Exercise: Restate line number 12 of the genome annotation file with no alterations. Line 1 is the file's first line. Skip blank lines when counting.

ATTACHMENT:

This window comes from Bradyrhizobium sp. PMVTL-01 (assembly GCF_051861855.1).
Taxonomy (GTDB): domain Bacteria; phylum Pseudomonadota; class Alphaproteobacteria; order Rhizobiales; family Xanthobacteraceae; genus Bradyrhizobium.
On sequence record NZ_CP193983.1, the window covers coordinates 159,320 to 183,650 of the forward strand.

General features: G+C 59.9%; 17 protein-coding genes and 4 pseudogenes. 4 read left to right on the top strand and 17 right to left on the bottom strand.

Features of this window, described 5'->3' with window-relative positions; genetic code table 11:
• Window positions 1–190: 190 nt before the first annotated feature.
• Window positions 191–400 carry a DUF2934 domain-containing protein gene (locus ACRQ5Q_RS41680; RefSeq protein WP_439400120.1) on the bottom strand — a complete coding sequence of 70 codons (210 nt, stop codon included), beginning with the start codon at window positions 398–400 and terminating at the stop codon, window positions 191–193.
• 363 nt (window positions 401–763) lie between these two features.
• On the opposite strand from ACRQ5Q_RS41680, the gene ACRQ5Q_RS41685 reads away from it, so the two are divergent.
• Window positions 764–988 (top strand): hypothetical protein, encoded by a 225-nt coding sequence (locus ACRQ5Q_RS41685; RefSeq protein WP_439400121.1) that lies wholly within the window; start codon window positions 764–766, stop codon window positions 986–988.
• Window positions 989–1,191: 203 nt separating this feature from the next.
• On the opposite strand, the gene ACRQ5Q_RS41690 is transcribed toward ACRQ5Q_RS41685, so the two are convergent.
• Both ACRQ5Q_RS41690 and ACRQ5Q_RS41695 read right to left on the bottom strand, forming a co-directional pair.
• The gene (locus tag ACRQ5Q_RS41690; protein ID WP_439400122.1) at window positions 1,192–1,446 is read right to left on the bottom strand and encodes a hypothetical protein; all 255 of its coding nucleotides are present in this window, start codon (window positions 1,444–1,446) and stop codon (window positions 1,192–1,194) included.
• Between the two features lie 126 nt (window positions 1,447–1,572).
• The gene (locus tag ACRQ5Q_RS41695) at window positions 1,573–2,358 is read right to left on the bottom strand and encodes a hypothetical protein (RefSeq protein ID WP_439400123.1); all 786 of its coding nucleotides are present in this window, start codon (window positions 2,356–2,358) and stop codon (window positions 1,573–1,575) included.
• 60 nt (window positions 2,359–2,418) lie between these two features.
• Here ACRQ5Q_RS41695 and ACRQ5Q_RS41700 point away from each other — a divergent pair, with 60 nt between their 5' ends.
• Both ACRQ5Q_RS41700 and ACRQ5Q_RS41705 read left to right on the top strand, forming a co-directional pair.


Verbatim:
• On the opposite strand, the gene ACRQ5Q_RS41690 is transcribed toward ACRQ5Q_RS41685, so the two are convergent.